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FCC shakes up $45B special access market


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FCC shakes up $45B special access market

The FCC is looking to shake up the $45 billion business dataservices market.

Following an investigation of current business data services,also known as special access, the FCC said April 28 that certain terms and conditionsof existing special access tariffs filed by four major telecommunications companies— AT&T Inc., , and — were foundto be unjust and unreasonable. According to the commission, these tariffs hurt facilities-basedcompetition and inhibited the transition to new technologies.

According to the FCC, the four aforementioned ILECs must withdrawthe illegal terms of their tariffs and file new ones within 60 days.

In tandem with this order, the FCC issued a further notice ofproposed rulemaking looking for information and commentary on how to best replacewhat it called the "fragmented and outdated rules" that currently governthe special access market.

"The fact is — our current approach is badly, badly outof date," FCC Chairman Tom Wheeler said in a statement. "In fact, ourways of measuring [business data services] competition are so old-fashioned thatthe commission actually stopped using its own test — four years ago. Four yearshave gone by and the marketplace is changing." 

First, the FCC plans to survey current marketplace conditions,including the location of current infrastructure and which marketplaces are morecompetitive than others. In those marketplaces where competition is healthy, theFCC is looking for comments on a set of deregulatory measures that allow the commissionto maintain minimal and reasonable oversight. For noncompetitive markets, the FCCis seeking comment on a tailored set of rules to safeguard customers, includingthe use of price regulation and the prohibition of certain tying arrangements thatcould harm competition.

The FCC is also seeking comment on proposals that tariffs shouldnot be used in the future as part of the regulation of broadband data service, regardlessof competition, and that companies should remain free from nondisclosure agreementsthat prevent them from providing information to the commission. Among other things,the commission is also considering eliminating the existing exemption for certainVerizon services from the basic provisions governing just and reasonable offeringsof telecommunications services.

In considering these proposals, the commission said it is beingled by four principles: fostering competition; technological neutrality; removingbarriers that impede the transition to new technologies; and finally, making rulesthat suit the needs of both today's and tomorrow's marketplace.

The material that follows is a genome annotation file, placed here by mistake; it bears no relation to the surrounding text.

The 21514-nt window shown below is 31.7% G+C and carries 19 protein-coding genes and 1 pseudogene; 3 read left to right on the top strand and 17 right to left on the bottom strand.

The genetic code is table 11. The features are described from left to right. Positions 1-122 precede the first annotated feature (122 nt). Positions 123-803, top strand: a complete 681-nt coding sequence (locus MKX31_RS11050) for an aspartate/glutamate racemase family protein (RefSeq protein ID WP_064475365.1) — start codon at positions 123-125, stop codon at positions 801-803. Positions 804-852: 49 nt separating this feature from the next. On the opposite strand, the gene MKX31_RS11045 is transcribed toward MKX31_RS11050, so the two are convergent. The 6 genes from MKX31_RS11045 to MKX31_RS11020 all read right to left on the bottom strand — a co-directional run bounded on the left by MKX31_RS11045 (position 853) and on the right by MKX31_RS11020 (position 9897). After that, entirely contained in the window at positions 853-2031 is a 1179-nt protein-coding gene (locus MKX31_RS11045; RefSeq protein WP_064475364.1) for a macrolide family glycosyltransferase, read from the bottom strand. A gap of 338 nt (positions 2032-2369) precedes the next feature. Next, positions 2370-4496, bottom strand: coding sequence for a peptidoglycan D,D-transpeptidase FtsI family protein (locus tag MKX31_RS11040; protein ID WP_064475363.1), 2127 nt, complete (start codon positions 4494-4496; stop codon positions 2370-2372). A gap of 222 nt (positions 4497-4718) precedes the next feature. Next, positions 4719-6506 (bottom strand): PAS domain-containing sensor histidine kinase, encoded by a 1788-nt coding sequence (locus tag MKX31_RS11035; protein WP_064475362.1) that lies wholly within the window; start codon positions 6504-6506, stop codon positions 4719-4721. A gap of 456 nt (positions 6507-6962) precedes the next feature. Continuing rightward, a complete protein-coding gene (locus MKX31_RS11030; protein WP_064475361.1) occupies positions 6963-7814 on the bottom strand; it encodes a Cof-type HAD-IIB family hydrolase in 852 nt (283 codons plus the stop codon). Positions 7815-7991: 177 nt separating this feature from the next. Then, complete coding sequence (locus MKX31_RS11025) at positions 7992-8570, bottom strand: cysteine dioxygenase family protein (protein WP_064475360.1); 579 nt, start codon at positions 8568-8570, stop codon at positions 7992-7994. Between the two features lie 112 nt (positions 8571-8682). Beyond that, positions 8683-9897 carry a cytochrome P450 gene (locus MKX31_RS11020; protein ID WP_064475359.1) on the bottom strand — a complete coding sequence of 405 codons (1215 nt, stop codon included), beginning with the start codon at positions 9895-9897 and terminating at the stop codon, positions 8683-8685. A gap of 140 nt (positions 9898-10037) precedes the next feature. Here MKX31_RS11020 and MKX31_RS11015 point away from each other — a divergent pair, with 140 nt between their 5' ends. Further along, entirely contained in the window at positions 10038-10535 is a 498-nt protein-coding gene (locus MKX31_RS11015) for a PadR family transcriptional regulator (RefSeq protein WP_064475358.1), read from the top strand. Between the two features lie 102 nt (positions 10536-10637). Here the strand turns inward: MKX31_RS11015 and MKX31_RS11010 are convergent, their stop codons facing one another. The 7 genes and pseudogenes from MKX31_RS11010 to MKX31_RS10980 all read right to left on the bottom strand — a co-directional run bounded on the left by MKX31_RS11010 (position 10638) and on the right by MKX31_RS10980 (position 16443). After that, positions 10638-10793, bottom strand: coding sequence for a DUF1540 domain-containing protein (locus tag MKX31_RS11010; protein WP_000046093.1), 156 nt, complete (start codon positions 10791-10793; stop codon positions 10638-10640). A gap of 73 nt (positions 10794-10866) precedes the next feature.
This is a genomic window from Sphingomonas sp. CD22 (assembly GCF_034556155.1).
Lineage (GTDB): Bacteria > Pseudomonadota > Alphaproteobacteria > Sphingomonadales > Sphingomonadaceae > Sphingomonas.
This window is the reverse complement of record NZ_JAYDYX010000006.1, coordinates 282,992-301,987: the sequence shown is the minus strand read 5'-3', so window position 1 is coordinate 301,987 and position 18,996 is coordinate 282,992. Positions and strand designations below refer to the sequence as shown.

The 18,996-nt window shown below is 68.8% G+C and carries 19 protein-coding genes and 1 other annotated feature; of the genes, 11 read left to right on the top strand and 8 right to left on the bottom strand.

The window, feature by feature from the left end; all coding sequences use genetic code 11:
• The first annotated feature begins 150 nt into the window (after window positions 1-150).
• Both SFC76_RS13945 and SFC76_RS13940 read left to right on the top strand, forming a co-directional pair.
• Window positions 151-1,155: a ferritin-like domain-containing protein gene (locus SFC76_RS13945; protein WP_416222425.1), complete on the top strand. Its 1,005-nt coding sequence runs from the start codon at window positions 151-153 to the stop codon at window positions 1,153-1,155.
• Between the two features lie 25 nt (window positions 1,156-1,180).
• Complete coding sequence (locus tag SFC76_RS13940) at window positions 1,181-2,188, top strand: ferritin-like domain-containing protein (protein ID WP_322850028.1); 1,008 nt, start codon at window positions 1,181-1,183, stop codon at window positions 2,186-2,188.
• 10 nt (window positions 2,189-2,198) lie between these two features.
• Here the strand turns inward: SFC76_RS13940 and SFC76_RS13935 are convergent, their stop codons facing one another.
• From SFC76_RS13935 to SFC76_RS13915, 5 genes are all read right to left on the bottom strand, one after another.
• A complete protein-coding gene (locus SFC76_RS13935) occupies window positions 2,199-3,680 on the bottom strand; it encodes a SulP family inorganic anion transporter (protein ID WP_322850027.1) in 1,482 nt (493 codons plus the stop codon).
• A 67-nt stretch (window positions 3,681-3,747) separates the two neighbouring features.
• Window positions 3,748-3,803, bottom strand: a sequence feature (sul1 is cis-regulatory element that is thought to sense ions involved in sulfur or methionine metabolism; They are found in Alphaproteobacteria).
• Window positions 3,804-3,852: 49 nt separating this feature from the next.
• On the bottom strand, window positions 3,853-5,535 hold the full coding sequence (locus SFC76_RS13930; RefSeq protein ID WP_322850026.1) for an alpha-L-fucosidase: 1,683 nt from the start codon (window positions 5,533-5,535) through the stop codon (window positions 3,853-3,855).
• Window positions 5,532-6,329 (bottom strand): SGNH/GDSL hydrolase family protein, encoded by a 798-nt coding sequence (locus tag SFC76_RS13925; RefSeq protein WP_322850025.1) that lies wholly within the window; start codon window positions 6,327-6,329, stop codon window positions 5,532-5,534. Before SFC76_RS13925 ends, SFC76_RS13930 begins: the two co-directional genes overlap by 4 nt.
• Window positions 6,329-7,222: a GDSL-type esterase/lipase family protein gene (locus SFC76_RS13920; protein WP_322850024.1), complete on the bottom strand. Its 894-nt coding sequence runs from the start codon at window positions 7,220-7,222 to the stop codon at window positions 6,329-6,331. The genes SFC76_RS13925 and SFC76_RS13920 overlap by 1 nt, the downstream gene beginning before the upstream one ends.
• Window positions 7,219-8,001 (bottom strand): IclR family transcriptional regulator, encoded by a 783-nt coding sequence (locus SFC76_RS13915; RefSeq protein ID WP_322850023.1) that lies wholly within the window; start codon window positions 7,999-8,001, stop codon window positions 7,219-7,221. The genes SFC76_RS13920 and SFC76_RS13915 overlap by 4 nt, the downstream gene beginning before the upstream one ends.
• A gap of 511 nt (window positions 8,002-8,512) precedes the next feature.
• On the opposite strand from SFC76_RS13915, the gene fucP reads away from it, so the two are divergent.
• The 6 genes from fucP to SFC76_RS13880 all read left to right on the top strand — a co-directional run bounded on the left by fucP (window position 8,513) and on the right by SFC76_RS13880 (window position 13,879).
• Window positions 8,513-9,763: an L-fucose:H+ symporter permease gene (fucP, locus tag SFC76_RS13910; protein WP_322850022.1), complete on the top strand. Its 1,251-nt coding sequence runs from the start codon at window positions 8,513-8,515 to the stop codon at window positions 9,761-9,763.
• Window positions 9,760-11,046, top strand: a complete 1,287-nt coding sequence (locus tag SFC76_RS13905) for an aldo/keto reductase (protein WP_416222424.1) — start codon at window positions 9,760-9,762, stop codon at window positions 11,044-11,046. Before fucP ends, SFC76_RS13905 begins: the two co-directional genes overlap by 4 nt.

"I have made plain — again and again — the importance ofcompetition," Wheeler said. "Competition means that consumers are betteroff; that our economy gets stronger and — very importantly — that government cantake a backseat to the marketplace. I have made equally plain that, where competitiondoes not exist, then government has a job to do — protecting consumers and competition."

Not all of the commissioners, however, agree with Wheeler onthese points. Specifically, Republican Commissioner Michael O'Rielly said he feltthe proposal was overstepping.

"This is plain, old-fashioned rate regulation, repackagedwith a new narrative," he said in a statement. "One of the best ways toensure that providers invest to meet the growing demand for backhaul is to freethem from legacy rules that hamstring competition. We cannot regulate our way todeployment."

He added that if the FCC continues down its current path, anyrules or regulations it adopts will likely be challenged and overturned.

"These are agreements between sophisticated and well-representedbuyers and sellers," he said. "Those purchasers, in turn, serve some ofthe largest banks, health care providers, and big box retailers in the country.It is hard to see the need to intervene in contractual disputes on behalf of someof the major companies represented here, and I am surprised that this is the positionof the commission."

The major users of business data services include banks and retailersconnecting ATM machines and credit card readers, government and corporate usersconnecting branch offices and data centers, and mobile phone providers off-loadingcalls and data from wireless networks.